Regional Geoengineering to Increase Rainfall over the Red Sea Arabian Coastal Plains by Utilizing Sea Breezes
Gulev, Sergey K.
Parajuli, Sagar P.
Stenchikov, Georgiy L.
KAUST DepartmentPhysical Science and Engineering (PSE) Division
Earth Science and Engineering Program
KAUST Grant NumberURF/1/2180-01
Permanent link to this recordhttp://hdl.handle.net/10754/664899
MetadataShow full item record
AbstractThe Red Sea (RS), which is squeezed between Africa and Arabian Peninsula, has a high evaporation rate, exceeding 2 m of water per year. The water vapor is transported from the shorelines by breezes as far as 200 km landward. Relative humidity in the vicinity of the RS exceeds 80\% in summer. Nevertheless, precipitation is scarce in most of the Arabian RS coastal plain except its Southern part, where mountain ridges reach 3 km height. The coastal mountains in the central part of the RS (18N-24N) are ~1 km high and therefore cannot trigger orographic precipitation in the same way as the southern part of the RS coastal plain. In this work we assess how deliberate changes (geoengineering) in land-surface characteristics affect precipitation over the Arabian RS coast. For these purposes we use the Weather Research and Forecasting (WRF) regional model to test whether altering the surface albedo or converting bare lands to wide leaf forests over an extended coastal plain region could trigger precipitation from the vast amount of water vapor transported by see breezes to the land. The calculations are performed using a cloud-resolving model configuration with 3 km grid spacing for the Summer season of 2013, 2015, and 2016, with boundary conditions derived from ECMWF 9 km operational analysis. Our simulations show that geoengineering of land surface characteristics perturbs the coastal circulation. This includes the heat, moisture, and momentum exchange between land surface and atmosphere, as well as the breezes, the structure of the planetary boundary layer, cloud coverage, and eventually the amount of precipitation. We found that extended afforestation and increase in surface albedo are not effective in triggering precipitation over the RS coastal plains. Conversely, decreasing surface albedo over the coastal plains intensifies breezes, enhances vertical mixing within the Planetary Boundary Layer, and triggers more coastal precipitation. Such a decrease of surface albedo could be achieved by distributing solar panels over the coastal area, which will not only provide clean energy but also increase fresh water supply. This form of regional land-surface geoengineering, along with advanced methods of collection and underground storage of fresh water, provides a feasible solution to the mitigation of the Water Crisis in the Desert Coastal Regions.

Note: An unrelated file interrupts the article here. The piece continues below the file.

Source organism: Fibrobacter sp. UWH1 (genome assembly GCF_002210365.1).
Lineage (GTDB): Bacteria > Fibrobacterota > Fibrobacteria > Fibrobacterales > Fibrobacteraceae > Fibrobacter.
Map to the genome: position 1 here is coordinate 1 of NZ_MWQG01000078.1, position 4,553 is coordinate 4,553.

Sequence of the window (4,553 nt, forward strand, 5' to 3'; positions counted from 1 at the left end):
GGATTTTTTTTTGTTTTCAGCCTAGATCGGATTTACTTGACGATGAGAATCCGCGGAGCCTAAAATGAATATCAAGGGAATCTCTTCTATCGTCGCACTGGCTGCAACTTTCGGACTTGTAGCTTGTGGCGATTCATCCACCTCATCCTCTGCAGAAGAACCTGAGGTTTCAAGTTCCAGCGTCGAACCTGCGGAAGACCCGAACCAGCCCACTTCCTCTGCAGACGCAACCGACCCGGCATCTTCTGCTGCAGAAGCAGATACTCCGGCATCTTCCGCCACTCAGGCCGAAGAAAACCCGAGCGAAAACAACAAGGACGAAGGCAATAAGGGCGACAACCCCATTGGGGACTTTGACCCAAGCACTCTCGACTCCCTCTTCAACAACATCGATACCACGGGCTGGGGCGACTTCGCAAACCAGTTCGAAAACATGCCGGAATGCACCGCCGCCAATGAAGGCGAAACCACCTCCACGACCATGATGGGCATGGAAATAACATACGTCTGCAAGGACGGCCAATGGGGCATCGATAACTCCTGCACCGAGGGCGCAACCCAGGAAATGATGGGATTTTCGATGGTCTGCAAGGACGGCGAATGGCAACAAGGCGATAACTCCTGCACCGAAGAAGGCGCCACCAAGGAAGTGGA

SponsorsThe research reported in this publication was supported by funding from King Abdullah University of Science and Technology (KAUST) through the Competitive Research Grant (URF/1/2180-01-01) “Combined Radiative and Air Quality Effects of Anthropogenic Air Pollution and Dust over the Arabian Peninsula” and Belmont Forum Grant (REP/1/3963-01-01) "Coastal OceAn SusTainability in Changing Climate (COAST)." For computer time, this research used the resources of the Supercomputing Laboratory at KAUST.
RelationsIs Supplemented By:
Data for: "Regional Geoengineering to Increase Rainfall over the Red Sea Arabian Coastal Plains by Utilizing Sea Breezes". Handle: http://hdl.handle.net/10754/664900